PIC 4020: Tip # 5: withdrawing documents

Withdrawing a bogus document does not prevent PIC 4020 issues

Once an ‘applicant has given, or caused to be given, to the Minister, an officer, the Tribunal during the review of a Part 5-reviewable decision, a relevant assessing authority or a Medical Officer of the Commonwealth, a bogus document’, there is no going back. If PIC 4020 applies to the subclass in question, an applicant cannot undo the giving of a bogus document.

However, given that PIC 4020(1) is about the giving of a ‘bogus document or information that is false or misleading in a material particular in relation to … the application for the visa…’ (emphasis added), is it the case that when a bogus document is not material to the decision, it should not prevent the grant of a visa? Not according to the Federal Court decision in Mudiyanselage, where the Court held as follows:

35. One of the stated purposes of the amendment [which introduced PIC 4020] was… to frustrate applicants who submit bogus documents when making a visa application in the hope that they will not be detected but that, if their deceit is exposed, they are able to eschew reliance on the document without prejudice to the success of their application… [T]he introduction of a materiality qualification to the definition of “bogus document” would plainly undermine one of the central stated purposes of the amended regulations.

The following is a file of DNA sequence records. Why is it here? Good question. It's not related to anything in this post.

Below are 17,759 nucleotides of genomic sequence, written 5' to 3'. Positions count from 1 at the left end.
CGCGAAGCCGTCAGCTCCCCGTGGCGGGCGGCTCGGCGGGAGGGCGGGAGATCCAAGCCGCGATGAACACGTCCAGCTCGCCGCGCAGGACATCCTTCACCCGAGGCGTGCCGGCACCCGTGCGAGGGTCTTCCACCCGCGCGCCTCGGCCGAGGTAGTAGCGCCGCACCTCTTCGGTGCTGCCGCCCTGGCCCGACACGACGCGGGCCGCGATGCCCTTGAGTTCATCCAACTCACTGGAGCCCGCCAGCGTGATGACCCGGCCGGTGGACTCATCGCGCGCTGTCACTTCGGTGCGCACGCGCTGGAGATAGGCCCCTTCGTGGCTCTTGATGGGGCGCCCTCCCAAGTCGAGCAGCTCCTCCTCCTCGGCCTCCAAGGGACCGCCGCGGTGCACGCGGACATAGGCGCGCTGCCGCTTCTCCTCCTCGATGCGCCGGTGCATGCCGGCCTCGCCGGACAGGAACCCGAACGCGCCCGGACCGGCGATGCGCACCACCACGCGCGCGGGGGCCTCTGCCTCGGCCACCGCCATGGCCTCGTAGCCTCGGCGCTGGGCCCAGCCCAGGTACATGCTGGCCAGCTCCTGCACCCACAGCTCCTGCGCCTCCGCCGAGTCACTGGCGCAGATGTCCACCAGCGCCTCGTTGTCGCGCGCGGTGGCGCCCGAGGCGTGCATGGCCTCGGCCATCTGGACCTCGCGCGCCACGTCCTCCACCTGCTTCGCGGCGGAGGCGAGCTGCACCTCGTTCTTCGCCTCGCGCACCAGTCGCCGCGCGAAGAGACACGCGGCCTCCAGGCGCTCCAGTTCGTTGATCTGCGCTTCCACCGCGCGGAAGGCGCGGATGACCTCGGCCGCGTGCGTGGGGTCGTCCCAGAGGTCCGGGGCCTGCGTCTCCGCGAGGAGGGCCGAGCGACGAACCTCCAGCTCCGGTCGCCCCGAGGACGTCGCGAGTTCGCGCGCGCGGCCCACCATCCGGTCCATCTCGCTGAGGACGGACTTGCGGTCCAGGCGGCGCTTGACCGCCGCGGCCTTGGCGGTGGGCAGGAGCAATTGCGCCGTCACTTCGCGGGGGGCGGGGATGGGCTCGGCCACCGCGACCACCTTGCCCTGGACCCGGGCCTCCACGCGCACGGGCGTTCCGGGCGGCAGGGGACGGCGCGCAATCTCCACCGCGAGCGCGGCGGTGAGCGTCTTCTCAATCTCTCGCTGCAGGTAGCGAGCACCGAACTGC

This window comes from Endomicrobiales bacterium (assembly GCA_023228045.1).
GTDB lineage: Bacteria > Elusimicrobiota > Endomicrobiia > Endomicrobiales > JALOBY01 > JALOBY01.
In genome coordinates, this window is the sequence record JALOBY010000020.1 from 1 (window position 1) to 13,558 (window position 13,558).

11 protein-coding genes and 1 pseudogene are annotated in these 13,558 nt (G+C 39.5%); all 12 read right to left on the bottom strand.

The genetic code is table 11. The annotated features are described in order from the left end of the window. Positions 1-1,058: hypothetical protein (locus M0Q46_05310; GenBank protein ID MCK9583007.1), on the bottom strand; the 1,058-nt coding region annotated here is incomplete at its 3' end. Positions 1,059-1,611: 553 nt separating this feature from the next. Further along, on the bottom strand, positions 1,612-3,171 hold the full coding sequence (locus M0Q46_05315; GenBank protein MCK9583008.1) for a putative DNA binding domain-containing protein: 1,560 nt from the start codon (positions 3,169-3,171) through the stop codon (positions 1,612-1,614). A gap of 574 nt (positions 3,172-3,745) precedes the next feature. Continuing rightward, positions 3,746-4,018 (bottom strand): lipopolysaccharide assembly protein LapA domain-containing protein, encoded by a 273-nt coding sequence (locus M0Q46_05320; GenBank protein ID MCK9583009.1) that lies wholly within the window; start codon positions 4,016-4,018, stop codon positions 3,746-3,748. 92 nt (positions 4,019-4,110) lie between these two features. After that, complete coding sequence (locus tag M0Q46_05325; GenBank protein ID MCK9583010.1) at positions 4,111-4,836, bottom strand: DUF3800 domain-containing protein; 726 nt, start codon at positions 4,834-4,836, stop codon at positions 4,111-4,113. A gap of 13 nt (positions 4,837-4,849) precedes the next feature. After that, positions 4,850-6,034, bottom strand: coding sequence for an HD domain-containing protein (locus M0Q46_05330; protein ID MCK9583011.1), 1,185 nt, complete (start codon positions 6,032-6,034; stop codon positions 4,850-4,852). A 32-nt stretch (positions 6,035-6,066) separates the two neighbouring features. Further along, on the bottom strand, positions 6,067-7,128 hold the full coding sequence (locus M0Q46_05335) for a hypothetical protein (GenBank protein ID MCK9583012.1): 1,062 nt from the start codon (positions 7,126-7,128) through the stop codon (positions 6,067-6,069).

In other terms, questions of materiality only apply to the ‘false or misleading information’ limb of PIC 4020, not the the ‘bogus documents’ limb.

Notwithstanding the above, perhaps an attempt to withdraw a bogus document, or a frank and candid admission that a bogus document was provided and the reasons why it was provided, might help convince the Minister to waive the requirements of PIC 4020(1) and (2) under PIC 4020(4) (compassionate or compelling circumstances).

 


Disclaimer: the above is a mere tentative analysis of a legislative provision. The views there expressed might not reflect the views of the Department, the AAT or the courts. The law or policies might have changed between the writing and reading of this article. The author of this article and Migration Law Updates disclaim any liability for any action (or omission) on their part based on any information provided (or not provided) in this article and are under no obligation to keep the general public nor practitioners informed about the matters discussed in this article or any other matters, or any future changes to any of those matters. It is the responsibility of each practitioner to obtain access to primary sources of law and policy by themselves and to carry out their own research and come to their own conclusions on legislation, case law, policies and more. This article is not intended for the general public.


Sergio Zanotti Stagliorio is a Registered Migration Agent (MARN 1461003). He is the owner of Target Migration in Sydney. He can be reached at sergio@targetmigration.com.au